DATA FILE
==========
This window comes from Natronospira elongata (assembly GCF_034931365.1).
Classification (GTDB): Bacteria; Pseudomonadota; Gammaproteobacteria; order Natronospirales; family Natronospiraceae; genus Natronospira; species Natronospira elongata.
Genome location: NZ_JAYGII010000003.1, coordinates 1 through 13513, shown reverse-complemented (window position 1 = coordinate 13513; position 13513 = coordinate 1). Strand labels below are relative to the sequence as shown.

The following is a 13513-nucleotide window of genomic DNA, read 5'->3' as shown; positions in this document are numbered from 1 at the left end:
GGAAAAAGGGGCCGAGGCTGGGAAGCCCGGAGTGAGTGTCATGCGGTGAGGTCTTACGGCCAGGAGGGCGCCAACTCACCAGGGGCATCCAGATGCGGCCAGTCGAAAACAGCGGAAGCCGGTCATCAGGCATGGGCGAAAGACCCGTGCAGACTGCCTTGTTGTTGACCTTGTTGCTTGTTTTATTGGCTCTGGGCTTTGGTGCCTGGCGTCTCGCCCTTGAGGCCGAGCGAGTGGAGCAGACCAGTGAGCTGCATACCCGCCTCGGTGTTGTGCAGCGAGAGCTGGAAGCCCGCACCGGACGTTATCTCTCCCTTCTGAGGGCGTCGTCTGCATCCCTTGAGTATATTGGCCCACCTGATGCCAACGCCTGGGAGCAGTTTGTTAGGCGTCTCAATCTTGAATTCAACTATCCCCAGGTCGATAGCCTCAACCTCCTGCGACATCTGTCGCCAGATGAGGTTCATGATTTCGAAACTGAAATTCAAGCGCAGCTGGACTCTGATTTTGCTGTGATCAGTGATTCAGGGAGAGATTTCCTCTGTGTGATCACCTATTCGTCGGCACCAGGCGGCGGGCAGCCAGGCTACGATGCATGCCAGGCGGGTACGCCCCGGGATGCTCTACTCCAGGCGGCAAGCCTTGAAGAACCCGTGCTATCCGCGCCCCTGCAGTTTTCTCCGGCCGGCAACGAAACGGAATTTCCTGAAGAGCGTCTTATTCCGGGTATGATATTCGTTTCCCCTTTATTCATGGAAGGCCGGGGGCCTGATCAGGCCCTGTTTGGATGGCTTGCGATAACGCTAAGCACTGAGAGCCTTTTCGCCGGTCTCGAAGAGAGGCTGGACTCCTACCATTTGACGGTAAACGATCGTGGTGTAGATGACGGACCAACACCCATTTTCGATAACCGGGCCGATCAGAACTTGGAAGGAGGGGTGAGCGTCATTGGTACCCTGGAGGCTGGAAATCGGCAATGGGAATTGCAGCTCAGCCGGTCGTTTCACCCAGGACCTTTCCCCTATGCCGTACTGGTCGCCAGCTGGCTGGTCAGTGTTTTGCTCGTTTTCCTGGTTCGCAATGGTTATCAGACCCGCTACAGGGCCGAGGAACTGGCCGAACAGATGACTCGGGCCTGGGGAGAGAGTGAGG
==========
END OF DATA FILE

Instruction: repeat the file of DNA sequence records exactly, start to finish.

This window comes from Natronospira elongata (assembly GCF_034931365.1).
Classification (GTDB): Bacteria; Pseudomonadota; Gammaproteobacteria; order Natronospirales; family Natronospiraceae; genus Natronospira; species Natronospira elongata.
Genome location: NZ_JAYGII010000003.1, coordinates 1 through 13513, shown reverse-complemented (window position 1 = coordinate 13513; position 13513 = coordinate 1). Strand labels below are relative to the sequence as shown.

The following is a 13513-nucleotide window of genomic DNA, read 5'->3' as shown; positions in this document are numbered from 1 at the left end:
GGAAAAAGGGGCCGAGGCTGGGAAGCCCGGAGTGAGTGTCATGCGGTGAGGTCTTACGGCCAGGAGGGCGCCAACTCACCAGGGGCATCCAGATGCGGCCAGTCGAAAACAGCGGAAGCCGGTCATCAGGCATGGGCGAAAGACCCGTGCAGACTGCCTTGTTGTTGACCTTGTTGCTTGTTTTATTGGCTCTGGGCTTTGGTGCCTGGCGTCTCGCCCTTGAGGCCGAGCGAGTGGAGCAGACCAGTGAGCTGCATACCCGCCTCGGTGTTGTGCAGCGAGAGCTGGAAGCCCGCACCGGACGTTATCTCTCCCTTCTGAGGGCGTCGTCTGCATCCCTTGAGTATATTGGCCCACCTGATGCCAACGCCTGGGAGCAGTTTGTTAGGCGTCTCAATCTTGAATTCAACTATCCCCAGGTCGATAGCCTCAACCTCCTGCGACATCTGTCGCCAGATGAGGTTCATGATTTCGAAACTGAAATTCAAGCGCAGCTGGACTCTGATTTTGCTGTGATCAGTGATTCAGGGAGAGATTTCCTCTGTGTGATCACCTATTCGTCGGCACCAGGCGGCGGGCAGCCAGGCTACGATGCATGCCAGGCGGGTACGCCCCGGGATGCTCTACTCCAGGCGGCAAGCCTTGAAGAACCCGTGCTATCCGCGCCCCTGCAGTTTTCTCCGGCCGGCAACGAAACGGAATTTCCTGAAGAGCGTCTTATTCCGGGTATGATATTCGTTTCCCCTTTATTCATGGAAGGCCGGGGGCCTGATCAGGCCCTGTTTGGATGGCTTGCGATAACGCTAAGCACTGAGAGCCTTTTCGCCGGTCTCGAAGAGAGGCTGGACTCCTACCATTTGACGGTAAACGATCGTGGTGTAGATGACGGACCAACACCCATTTTCGATAACCGGGCCGATCAGAACTTGGAAGGAGGGGTGAGCGTCATTGGTACCCTGGAGGCTGGAAATCGGCAATGGGAATTGCAGCTCAGCCGGTCGTTTCACCCAGGACCTTTCCCCTATGCCGTACTGGTCGCCAGCTGGCTGGTCAGTGTTTTGCTCGTTTTCCTGGTTCGCAATGGTTATCAGACCCGCTACAGGGCCGAGGAACTGGCCGAACAGATGACTCGGGCCTGGGGAGAGAGTGAGG